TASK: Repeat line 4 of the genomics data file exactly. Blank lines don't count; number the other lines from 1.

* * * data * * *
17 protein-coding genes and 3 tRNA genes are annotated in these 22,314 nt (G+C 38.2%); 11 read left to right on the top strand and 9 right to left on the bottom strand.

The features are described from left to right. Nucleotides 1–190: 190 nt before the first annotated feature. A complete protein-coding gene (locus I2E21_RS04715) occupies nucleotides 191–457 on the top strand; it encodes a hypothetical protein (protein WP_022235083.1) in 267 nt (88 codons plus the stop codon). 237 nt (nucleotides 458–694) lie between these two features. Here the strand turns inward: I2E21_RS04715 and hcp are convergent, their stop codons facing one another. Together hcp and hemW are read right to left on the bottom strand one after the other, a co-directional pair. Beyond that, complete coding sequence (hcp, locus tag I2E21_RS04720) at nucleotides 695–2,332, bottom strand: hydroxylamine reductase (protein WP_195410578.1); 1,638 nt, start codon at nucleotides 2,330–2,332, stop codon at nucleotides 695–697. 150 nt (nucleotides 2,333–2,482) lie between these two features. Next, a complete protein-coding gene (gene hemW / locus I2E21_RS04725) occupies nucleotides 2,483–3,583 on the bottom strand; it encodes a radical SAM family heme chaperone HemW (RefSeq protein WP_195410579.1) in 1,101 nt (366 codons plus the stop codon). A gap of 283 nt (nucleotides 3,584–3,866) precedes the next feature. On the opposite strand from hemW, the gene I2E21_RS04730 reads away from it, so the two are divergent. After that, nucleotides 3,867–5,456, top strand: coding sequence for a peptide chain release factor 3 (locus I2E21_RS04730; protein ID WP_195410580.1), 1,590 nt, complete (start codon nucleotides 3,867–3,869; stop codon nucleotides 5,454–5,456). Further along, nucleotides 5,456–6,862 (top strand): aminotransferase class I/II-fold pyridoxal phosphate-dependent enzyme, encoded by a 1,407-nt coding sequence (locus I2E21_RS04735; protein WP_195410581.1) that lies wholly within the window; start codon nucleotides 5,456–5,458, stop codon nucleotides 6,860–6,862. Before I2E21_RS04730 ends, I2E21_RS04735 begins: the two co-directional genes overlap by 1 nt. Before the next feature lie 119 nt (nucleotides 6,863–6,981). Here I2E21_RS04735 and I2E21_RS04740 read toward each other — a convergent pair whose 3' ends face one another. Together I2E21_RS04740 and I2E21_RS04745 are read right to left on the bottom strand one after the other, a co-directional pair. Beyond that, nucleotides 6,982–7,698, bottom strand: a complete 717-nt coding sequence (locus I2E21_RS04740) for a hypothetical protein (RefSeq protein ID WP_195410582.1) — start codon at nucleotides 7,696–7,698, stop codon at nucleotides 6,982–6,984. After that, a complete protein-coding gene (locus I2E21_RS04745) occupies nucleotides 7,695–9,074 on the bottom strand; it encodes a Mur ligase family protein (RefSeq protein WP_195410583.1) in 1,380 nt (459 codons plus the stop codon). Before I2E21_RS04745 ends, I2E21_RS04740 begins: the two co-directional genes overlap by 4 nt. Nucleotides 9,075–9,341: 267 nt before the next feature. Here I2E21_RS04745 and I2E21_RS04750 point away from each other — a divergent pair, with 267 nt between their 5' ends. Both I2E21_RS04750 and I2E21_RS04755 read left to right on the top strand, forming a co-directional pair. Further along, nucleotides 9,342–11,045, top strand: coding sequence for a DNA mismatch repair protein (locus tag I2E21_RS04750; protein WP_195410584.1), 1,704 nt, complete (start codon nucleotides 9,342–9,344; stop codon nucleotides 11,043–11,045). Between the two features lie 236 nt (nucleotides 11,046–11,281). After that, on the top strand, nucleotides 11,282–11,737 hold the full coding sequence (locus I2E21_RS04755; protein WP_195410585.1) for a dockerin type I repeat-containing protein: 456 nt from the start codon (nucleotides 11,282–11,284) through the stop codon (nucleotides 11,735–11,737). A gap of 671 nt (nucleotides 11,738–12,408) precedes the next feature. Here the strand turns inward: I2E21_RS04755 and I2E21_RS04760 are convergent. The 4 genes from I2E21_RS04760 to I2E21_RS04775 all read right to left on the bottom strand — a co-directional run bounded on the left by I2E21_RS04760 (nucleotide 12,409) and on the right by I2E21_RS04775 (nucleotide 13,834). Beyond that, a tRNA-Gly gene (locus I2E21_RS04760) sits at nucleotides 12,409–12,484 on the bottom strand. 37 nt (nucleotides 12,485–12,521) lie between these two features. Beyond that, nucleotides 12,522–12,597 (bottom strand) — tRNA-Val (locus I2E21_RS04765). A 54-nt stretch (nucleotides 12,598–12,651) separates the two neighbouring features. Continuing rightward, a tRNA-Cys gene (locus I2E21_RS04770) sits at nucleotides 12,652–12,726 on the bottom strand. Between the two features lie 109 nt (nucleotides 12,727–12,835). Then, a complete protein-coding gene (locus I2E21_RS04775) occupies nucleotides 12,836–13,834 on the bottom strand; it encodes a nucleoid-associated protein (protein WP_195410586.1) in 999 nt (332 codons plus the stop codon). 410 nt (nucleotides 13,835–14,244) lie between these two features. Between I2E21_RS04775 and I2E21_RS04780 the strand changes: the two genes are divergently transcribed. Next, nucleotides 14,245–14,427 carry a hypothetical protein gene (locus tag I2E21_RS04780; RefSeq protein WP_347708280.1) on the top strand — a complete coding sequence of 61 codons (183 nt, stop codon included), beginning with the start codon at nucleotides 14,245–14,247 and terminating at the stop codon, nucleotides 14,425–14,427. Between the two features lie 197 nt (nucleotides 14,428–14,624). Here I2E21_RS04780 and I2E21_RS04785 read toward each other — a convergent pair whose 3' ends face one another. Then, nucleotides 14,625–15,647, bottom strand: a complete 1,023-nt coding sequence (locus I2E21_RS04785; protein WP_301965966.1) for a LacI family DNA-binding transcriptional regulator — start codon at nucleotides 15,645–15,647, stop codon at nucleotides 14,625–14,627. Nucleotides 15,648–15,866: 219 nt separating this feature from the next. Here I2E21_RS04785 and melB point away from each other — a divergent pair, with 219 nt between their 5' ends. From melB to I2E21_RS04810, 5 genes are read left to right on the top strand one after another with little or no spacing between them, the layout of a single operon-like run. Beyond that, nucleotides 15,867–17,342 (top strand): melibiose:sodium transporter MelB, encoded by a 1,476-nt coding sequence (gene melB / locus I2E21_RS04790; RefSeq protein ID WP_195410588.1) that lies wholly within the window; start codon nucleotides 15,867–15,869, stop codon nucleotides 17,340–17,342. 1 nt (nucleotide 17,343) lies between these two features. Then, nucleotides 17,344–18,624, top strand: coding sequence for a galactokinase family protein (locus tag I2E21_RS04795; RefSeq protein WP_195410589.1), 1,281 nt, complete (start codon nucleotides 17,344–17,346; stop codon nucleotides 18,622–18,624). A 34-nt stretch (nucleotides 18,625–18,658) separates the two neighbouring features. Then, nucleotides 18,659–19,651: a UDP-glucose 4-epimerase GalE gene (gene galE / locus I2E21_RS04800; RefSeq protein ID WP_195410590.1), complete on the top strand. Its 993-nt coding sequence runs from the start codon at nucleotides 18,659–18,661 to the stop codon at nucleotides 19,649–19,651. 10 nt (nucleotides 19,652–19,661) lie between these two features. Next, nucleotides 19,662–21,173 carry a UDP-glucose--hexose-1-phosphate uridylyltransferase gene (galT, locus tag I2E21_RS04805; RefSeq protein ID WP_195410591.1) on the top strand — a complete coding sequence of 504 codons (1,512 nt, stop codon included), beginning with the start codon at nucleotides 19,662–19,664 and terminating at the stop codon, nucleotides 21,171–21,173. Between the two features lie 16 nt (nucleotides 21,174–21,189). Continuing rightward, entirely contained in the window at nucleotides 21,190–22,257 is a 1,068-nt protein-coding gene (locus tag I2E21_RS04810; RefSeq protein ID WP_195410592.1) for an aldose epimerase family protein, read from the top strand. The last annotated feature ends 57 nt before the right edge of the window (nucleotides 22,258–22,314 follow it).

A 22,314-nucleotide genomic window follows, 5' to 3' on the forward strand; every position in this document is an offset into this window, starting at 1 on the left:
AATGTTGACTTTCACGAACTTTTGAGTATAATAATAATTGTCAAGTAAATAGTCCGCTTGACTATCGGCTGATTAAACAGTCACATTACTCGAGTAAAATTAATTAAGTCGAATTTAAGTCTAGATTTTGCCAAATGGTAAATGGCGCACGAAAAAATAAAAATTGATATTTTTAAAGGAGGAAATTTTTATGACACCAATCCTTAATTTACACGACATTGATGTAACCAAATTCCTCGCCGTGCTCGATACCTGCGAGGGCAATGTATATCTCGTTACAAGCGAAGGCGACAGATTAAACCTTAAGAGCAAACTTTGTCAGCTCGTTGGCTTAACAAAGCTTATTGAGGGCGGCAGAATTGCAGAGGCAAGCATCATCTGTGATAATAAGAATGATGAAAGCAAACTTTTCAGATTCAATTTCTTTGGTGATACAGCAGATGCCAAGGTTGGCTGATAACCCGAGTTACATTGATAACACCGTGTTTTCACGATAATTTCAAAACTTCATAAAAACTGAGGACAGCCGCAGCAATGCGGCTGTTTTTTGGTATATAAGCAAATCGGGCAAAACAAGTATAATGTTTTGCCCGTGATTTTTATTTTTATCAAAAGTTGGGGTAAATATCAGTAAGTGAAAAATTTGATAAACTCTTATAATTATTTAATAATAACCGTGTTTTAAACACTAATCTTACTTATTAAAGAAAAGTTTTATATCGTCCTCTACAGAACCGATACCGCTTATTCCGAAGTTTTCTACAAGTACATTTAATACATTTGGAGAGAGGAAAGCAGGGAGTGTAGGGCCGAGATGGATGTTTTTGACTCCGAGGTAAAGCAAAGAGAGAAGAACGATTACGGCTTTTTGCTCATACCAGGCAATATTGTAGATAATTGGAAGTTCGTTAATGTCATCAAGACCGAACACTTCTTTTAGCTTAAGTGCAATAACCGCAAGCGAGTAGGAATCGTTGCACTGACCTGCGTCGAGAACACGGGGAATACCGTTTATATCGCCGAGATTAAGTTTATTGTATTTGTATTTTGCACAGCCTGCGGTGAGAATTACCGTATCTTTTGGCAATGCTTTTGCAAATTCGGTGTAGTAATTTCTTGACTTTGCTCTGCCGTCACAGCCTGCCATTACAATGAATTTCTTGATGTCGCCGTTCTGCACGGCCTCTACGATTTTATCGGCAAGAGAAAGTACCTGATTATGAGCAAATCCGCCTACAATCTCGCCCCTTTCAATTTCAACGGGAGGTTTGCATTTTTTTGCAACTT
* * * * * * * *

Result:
AATGTTGACTTTCACGAACTTTTGAGTATAATAATAATTGTCAAGTAAATAGTCCGCTTGACTATCGGCTGATTAAACAGTCACATTACTCGAGTAAAATTAATTAAGTCGAATTTAAGTCTAGATTTTGCCAAATGGTAAATGGCGCACGAAAAAATAAAAATTGATATTTTTAAAGGAGGAAATTTTTATGACACCAATCCTTAATTTACACGACATTGATGTAACCAAATTCCTCGCCGTGCTCGATACCTGCGAGGGCAATGTATATCTCGTTACAAGCGAAGGCGACAGATTAAACCTTAAGAGCAAACTTTGTCAGCTCGTTGGCTTAACAAAGCTTATTGAGGGCGGCAGAATTGCAGAGGCAAGCATCATCTGTGATAATAAGAATGATGAAAGCAAACTTTTCAGATTCAATTTCTTTGGTGATACAGCAGATGCCAAGGTTGGCTGATAACCCGAGTTACATTGATAACACCGTGTTTTCACGATAATTTCAAAACTTCATAAAAACTGAGGACAGCCGCAGCAATGCGGCTGTTTTTTGGTATATAAGCAAATCGGGCAAAACAAGTATAATGTTTTGCCCGTGATTTTTATTTTTATCAAAAGTTGGGGTAAATATCAGTAAGTGAAAAATTTGATAAACTCTTATAATTATTTAATAATAACCGTGTTTTAAACACTAATCTTACTTATTAAAGAAAAGTTTTATATCGTCCTCTACAGAACCGATACCGCTTATTCCGAAGTTTTCTACAAGTACATTTAATACATTTGGAGAGAGGAAAGCAGGGAGTGTAGGGCCGAGATGGATGTTTTTGACTCCGAGGTAAAGCAAAGAGAGAAGAACGATTACGGCTTTTTGCTCATACCAGGCAATATTGTAGATAATTGGAAGTTCGTTAATGTCATCAAGACCGAACACTTCTTTTAGCTTAAGTGCAATAACCGCAAGCGAGTAGGAATCGTTGCACTGACCTGCGTCGAGAACACGGGGAATACCGTTTATATCGCCGAGATTAAGTTTATTGTATTTGTATTTTGCACAGCCTGCGGTGAGAATTACCGTATCTTTTGGCAATGCTTTTGCAAATTCGGTGTAGTAATTTCTTGACTTTGCTCTGCCGTCACAGCCTGCCATTACAATGAATTTCTTGATGTCGCCGTTCTGCACGGCCTCTACGATTTTATCGGCAAGAGAAAGTACCTGATTATGAGCAAATCCGCCTACAATCTCGCCCCTTTCAATTTCAACGGGAGGTTTGCATTTTTTTGCAACTT